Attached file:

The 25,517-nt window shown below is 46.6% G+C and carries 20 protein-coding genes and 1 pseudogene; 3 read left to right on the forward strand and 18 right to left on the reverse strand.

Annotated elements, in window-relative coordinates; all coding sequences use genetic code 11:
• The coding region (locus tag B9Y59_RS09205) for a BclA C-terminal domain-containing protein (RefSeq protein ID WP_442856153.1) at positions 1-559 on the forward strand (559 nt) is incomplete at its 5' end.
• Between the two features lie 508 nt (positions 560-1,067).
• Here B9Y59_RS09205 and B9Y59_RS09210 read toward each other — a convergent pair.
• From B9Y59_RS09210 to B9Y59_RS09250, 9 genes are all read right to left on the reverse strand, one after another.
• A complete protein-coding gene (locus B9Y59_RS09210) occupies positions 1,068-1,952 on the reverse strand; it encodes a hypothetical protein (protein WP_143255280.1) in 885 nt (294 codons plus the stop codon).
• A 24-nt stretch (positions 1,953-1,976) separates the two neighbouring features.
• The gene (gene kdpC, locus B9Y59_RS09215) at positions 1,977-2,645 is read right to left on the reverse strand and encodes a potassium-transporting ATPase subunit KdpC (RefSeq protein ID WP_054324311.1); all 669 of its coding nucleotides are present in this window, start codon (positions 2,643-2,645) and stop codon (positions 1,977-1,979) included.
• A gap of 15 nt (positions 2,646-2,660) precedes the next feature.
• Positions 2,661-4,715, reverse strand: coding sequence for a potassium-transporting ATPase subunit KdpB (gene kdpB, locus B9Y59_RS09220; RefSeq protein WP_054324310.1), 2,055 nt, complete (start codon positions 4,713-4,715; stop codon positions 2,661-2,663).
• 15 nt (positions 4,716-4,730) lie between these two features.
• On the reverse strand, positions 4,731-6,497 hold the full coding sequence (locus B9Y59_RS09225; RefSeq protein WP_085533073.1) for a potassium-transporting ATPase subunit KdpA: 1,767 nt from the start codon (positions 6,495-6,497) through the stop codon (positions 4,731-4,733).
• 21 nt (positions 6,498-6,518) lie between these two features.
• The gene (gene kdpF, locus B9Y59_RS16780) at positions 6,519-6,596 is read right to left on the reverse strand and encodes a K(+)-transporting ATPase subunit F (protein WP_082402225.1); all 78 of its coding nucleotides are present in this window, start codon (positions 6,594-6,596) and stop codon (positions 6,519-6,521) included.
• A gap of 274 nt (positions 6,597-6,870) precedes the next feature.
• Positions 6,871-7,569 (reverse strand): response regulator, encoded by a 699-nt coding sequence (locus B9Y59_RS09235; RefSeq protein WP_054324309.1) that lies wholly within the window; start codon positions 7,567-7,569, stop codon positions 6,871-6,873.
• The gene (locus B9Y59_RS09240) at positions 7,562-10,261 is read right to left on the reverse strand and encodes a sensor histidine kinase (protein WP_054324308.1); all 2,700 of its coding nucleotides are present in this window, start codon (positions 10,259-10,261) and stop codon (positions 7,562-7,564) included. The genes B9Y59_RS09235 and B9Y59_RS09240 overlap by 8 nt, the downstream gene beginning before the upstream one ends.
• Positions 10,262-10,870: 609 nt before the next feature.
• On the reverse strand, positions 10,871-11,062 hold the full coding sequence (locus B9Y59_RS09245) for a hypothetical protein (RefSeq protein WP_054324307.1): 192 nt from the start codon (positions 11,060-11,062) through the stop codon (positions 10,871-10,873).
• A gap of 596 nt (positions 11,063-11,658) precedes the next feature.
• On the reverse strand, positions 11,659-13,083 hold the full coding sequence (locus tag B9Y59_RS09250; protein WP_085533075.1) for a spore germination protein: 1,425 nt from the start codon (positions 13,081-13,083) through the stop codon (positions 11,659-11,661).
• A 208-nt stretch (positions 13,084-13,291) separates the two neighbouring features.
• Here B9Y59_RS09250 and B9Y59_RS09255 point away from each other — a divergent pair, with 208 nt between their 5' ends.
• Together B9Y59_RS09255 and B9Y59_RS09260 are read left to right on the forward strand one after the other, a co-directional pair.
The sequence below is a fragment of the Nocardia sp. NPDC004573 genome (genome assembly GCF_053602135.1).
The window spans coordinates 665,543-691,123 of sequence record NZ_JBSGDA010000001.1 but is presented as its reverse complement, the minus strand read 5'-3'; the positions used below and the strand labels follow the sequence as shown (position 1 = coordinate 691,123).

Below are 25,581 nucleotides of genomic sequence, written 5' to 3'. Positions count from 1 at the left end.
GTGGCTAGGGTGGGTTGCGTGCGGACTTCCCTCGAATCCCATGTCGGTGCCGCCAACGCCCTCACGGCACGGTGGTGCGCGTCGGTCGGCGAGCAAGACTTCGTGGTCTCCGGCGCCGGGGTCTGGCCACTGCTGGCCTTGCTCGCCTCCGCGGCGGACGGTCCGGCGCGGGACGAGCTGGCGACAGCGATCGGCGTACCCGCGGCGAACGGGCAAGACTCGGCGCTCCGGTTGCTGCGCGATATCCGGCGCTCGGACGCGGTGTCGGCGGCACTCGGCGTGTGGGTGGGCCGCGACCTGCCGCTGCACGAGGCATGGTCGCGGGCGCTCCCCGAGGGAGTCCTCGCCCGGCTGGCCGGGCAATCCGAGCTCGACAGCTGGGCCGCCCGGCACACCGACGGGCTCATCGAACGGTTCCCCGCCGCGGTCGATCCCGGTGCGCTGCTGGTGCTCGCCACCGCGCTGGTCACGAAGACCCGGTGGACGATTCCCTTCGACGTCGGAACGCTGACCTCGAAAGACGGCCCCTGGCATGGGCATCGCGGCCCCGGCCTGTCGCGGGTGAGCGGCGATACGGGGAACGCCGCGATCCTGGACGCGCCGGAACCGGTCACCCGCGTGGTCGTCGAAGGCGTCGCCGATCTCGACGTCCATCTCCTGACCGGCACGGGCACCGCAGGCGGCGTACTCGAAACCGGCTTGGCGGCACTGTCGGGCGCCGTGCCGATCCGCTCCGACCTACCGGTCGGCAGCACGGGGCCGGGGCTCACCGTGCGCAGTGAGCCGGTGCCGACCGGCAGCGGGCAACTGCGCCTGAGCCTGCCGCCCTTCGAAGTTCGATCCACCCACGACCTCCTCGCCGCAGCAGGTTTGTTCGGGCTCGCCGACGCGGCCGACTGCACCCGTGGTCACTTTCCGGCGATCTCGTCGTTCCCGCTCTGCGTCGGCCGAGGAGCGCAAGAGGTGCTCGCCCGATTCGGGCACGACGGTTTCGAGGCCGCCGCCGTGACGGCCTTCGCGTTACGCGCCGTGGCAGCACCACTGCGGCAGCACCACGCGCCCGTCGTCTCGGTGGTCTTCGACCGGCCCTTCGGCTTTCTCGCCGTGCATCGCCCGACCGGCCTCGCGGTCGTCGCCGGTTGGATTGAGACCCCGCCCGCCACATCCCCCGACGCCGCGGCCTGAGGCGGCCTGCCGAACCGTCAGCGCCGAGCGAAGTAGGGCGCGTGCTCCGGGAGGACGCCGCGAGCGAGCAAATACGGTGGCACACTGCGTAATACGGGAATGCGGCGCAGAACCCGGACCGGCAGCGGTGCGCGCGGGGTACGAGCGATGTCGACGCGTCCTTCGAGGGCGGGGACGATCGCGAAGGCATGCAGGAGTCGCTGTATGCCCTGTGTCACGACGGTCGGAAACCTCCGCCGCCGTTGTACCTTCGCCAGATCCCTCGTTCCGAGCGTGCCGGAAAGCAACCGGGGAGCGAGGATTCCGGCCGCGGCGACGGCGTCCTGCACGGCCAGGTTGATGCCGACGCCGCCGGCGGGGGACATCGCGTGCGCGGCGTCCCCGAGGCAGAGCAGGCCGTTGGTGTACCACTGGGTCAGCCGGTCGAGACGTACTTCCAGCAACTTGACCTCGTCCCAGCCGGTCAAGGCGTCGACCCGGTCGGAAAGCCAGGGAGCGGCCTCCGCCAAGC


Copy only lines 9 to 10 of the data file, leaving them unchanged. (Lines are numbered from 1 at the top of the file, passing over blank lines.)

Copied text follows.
• The gene (gene kdpC, locus B9Y59_RS09215) at positions 1,977-2,645 is read right to left on the reverse strand and encodes a potassium-transporting ATPase subunit KdpC (RefSeq protein ID WP_054324311.1); all 669 of its coding nucleotides are present in this window, start codon (positions 2,643-2,645) and stop codon (positions 1,977-1,979) included.
• A gap of 15 nt (positions 2,646-2,660) precedes the next feature.